He told BBC Radio 4: ‘I can see very little way of getting on top of this without some kind of a circuit-breaker because the numbers are actually pretty eye-watering in some bits of the country and I think it’s going to be very hard to get on top of this just biting around the edges.
‘I think there will be every effort to keep schools open. If in the end we have to take kids out for two weeks, calm it all down, and then start ideally embedded in a much more rigorous testing regime then that’s maybe what we may have to do.’
Labour leader Sir Keir and Mayor of London Sadiq Khan have been leading calls for a nationwide lockdown and were yesterday supported by Britain’s biggest teacher union, the NEU.
But while the PM yesterday refused to rule out imposing a national lockdown if cases spiral out of control, he underscored his commitment to local action.
At a Downing Street press briefing, he said: ‘Some have argued that we should introduce a national lockdown instead of targeted local action and I disagree. Closing businesses in Cornwall, where transmission is low, will not cut transmission in Manchester.
‘So while I cannot rule anything out, if at all possible I want to avoid another national lockdown, with the damaging health, economic and social effects it would have. Alongside our local strategy we have been working throughout to find other ways to suppress this virus.’
People in London, Essex, York, Elmbridge, Barrow-in-Furness, North East Derbyshire, Erewash and Chesterfield today woke up to new Tier 2 restrictions.
Hours before the restrictions came into force at midnight, police fought to enforce coronavirus laws in London as they faced defiance from both protesters and drinkers refusing to go home.
After being turfed out of pubs and bars at 10pm, crowds spilled on to the streets of Soho where anti-lockdown demonstrators had gathered, including Piers Corbyn who said: ‘We’re here to drink against curfew.’
As it reached 10pm protesters held up signs and gathered together to protest the curfew and increasing restrictions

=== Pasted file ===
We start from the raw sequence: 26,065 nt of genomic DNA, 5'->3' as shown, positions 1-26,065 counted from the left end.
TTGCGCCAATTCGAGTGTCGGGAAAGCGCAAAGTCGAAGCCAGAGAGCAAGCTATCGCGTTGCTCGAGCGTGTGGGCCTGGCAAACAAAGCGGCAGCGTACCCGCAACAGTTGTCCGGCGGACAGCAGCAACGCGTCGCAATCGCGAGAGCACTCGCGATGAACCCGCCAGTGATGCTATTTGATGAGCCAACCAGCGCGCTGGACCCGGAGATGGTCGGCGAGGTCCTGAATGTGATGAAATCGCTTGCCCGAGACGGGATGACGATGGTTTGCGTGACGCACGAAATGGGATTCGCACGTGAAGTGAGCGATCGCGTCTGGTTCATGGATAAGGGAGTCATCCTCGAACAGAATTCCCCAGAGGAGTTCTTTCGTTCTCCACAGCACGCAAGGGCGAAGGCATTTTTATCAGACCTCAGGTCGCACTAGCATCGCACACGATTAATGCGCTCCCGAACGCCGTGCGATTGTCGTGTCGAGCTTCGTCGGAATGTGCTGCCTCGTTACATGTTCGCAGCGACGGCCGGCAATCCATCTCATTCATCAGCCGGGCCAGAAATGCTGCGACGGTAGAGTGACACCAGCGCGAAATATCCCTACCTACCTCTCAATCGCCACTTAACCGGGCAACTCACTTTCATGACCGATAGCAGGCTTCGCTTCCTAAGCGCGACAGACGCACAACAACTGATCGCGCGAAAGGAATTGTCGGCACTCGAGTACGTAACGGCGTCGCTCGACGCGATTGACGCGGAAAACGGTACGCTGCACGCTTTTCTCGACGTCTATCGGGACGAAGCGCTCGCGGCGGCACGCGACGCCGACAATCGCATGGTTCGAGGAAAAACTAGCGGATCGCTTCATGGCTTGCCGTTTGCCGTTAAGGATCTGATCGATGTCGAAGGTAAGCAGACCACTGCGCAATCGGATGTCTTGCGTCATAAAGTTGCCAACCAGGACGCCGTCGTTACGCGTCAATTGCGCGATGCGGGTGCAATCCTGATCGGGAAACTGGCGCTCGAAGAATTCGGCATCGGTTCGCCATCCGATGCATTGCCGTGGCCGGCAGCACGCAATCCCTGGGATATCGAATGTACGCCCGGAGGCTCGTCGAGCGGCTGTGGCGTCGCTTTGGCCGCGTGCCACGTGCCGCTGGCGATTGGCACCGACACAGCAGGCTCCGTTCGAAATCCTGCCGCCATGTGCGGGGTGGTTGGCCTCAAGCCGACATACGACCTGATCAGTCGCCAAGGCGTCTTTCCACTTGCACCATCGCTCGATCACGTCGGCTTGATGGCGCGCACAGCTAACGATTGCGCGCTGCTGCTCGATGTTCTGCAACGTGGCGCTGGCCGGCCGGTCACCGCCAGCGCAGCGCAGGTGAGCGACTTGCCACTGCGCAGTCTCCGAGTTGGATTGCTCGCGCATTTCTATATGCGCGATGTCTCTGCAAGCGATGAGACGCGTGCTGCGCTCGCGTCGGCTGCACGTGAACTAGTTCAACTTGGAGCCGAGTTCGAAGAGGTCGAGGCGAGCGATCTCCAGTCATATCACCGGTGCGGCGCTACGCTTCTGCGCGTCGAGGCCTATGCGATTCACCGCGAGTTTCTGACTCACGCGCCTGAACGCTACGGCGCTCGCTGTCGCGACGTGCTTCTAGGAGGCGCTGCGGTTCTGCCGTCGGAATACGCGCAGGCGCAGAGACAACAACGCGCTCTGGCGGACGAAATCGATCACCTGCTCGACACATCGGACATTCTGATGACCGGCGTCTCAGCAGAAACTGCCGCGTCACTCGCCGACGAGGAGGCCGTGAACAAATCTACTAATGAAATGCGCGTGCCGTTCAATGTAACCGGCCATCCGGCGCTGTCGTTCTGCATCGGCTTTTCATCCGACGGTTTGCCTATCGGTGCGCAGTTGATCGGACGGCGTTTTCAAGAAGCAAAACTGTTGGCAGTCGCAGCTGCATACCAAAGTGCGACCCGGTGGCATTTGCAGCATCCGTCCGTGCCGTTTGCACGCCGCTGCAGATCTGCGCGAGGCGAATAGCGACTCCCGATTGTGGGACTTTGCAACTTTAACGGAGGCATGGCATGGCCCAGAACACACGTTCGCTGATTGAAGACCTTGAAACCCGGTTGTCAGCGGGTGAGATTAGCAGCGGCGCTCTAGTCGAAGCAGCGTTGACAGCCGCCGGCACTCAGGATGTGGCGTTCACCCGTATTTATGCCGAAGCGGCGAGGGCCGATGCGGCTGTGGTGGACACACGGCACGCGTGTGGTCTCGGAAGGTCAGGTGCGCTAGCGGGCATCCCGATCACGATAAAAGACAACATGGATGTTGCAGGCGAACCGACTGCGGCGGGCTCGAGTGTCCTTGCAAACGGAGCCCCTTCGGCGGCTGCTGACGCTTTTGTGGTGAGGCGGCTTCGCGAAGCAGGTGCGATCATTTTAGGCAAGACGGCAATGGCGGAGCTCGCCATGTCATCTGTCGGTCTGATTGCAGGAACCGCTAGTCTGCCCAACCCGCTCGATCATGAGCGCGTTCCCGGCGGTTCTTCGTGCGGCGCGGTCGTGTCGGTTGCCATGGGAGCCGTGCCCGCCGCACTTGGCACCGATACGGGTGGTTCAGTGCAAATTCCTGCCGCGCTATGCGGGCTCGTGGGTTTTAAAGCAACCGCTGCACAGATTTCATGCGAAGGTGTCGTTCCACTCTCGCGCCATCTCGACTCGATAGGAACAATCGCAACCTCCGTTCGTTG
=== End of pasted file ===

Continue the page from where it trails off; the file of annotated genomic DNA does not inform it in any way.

Police officers marched through Soho as they tried to break up illegal gatherings of more than six people in central London
A man was handcuffed and bundled into the back of a police van in Soho by police officers after the night descended into chaos when revellers were asked to go home
Scientists say up to one million Britons could be tested per day before Christmas
Britain could be carrying out a million coronavirus tests per day by Christmas with results in just 15 minutes, a scientist working on the testing scheme has said.
The source, who was not named, revealed the government is buying new machines capable of processing 150,000 tests per day with the aim of trebling the current capacity of 300,000.
Separately, trials of pregnancy-style tests which could provide results in just 15 minutes will begin in northern hotspots from next week.
‘It’s going pretty well,’ the scientist told The Times. ‘They have really scaled up their capabilities. By Christmas we’ll be at a million a day, I think. That seems perfectly possible.’
Mr Johnson told a No 10 press conference on Friday that the new tests were ‘faster, simpler and cheaper’ and that work was being done to ensure they could be manufactured and distributed in the UK.
Lancashire also joined Liverpool in the most severe Tier 3, where all pubs are forced to close unless they can serve food.
Labour’s council leaders in Lancashire said they had been forced to accept the measures, with South Ribble’s Paul Foster saying they were ‘blackmailed’ and Blackpool’s Lynn Williams adding they had ‘no option’ to agree, as they secured an extra £30million of funding.
Under Tier 3 rules pubs will close unless they serve food and alcohol as part of a sit-down meal, while stricter restrictions on socialising will also come into force.
People will not be able to mix with others in any indoor setting or private garden, as well as in most outdoor hospitality venues.
Casinos, bingo halls, bookmakers, betting shops, soft play areas and adult gaming centres will be forced to shut, while car boot sales will also be banned.
Greater Manchester mayor Andy Burnham is continuing to resist moves from Government to elevate his region into the very high alert level and is also agitating for a circuit-breaker.
The PM yesterday warned Mr Burnham he will impose Tier 3 restrictions on the Manchester region unilaterally, with sources suggesting as early as Monday.
Mr Burnham and council leaders across Greater Manchester responded by insisting they have done ‘everything within our power to protect the health of our residents’, and said people and firms need greater financial support before accepting the lockdown.
They also suggested in a joint statement that Downing Street had delayed discussions, adding: ‘We can assure the Prime Minister that we are ready to meet at any time to try to agree a way forward.’
Mr Hunt this morning urged both sides to stop the public war of words and thrash out an agreement in private.
He told BBC Radio 4: ‘I think more important right now is we stop this public war of words between local leaders and national leaders because in a pandemic the most important thing is a consistent message because you really have to have compliance with the very, very important public health messages about social distancing.